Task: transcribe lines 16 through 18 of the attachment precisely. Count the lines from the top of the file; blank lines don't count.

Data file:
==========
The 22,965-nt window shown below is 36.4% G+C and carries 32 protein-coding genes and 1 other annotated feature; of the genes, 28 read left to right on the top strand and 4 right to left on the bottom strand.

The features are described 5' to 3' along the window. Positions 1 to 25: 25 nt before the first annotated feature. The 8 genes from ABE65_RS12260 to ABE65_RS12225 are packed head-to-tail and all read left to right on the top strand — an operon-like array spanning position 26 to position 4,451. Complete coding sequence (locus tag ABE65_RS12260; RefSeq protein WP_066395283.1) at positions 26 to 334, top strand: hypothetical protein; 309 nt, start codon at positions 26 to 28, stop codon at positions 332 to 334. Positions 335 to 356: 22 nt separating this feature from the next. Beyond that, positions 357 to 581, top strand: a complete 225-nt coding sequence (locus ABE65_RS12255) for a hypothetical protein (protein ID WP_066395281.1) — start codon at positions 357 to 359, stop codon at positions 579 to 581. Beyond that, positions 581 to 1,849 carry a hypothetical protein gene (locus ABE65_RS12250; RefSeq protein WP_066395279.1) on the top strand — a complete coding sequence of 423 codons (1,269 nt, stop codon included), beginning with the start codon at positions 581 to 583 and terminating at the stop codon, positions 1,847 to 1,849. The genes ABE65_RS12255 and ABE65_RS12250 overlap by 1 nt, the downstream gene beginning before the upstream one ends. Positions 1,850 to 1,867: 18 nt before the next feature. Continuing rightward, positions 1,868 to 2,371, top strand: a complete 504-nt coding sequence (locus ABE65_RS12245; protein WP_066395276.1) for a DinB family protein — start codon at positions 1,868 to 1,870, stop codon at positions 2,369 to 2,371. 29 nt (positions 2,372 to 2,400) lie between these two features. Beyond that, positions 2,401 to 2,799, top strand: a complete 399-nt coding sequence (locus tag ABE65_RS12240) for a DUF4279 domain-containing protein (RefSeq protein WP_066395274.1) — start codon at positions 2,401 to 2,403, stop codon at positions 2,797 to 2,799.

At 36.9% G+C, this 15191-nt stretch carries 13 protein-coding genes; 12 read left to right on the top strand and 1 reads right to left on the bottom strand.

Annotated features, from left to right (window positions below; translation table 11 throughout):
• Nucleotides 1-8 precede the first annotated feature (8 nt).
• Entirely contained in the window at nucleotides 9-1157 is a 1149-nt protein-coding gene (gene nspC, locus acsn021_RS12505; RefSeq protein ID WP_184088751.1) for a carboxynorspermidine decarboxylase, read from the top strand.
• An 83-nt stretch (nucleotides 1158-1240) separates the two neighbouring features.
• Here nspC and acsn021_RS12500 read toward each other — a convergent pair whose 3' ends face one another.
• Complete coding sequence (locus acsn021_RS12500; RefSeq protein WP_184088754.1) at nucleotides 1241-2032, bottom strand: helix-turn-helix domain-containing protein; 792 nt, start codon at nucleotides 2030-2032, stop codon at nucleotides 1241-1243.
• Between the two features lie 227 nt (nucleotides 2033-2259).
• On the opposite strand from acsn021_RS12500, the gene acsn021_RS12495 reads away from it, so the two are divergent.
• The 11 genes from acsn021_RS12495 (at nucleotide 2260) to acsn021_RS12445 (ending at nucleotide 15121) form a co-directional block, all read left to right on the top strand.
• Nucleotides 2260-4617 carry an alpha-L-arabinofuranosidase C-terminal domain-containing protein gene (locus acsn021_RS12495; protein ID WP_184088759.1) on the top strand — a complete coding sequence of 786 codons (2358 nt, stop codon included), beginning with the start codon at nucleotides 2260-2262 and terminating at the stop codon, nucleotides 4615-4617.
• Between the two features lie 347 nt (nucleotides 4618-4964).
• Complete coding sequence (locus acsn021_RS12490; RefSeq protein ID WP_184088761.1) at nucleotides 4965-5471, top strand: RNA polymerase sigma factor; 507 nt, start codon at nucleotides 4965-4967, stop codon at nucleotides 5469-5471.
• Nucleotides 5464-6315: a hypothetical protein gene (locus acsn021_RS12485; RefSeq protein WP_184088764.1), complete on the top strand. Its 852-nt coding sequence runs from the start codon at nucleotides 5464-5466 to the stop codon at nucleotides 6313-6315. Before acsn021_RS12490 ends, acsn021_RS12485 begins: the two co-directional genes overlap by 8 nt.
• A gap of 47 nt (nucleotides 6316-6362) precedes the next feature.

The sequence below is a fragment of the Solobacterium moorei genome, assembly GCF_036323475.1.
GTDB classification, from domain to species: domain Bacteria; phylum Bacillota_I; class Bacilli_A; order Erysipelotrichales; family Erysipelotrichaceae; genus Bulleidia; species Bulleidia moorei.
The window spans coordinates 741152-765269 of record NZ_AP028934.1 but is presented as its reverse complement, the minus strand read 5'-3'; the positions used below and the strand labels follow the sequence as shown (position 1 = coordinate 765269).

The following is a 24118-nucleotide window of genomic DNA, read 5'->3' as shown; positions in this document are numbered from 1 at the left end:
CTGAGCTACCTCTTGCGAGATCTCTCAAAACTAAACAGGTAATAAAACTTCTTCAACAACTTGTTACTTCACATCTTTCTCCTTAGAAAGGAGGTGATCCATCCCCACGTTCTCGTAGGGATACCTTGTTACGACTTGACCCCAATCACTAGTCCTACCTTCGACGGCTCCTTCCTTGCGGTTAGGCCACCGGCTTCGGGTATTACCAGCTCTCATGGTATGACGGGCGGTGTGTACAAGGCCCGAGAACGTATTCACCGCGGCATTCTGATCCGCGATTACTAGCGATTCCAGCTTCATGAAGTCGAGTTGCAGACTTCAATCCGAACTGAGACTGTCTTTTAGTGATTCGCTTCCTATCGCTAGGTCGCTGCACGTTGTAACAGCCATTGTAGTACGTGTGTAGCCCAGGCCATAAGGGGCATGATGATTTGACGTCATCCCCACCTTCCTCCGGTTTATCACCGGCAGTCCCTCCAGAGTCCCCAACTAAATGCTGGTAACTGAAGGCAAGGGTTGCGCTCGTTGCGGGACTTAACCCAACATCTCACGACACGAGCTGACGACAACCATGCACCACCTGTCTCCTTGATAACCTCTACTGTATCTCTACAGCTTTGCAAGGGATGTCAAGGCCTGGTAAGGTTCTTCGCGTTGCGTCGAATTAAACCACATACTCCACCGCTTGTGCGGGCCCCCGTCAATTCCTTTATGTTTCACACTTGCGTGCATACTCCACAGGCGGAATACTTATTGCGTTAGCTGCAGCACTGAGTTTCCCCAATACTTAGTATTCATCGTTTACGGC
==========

• Nucleotides 5464-6315: a hypothetical protein gene (locus acsn021_RS12485; RefSeq protein WP_184088764.1), complete on the top strand. Its 852-nt coding sequence runs from the start codon at nucleotides 5464-5466 to the stop codon at nucleotides 6313-6315. Before acsn021_RS12490 ends, acsn021_RS12485 begins: the two co-directional genes overlap by 8 nt.
• A gap of 47 nt (nucleotides 6316-6362) precedes the next feature.

The sequence below is a fragment of the Solobacterium moorei genome, assembly GCF_036323475.1.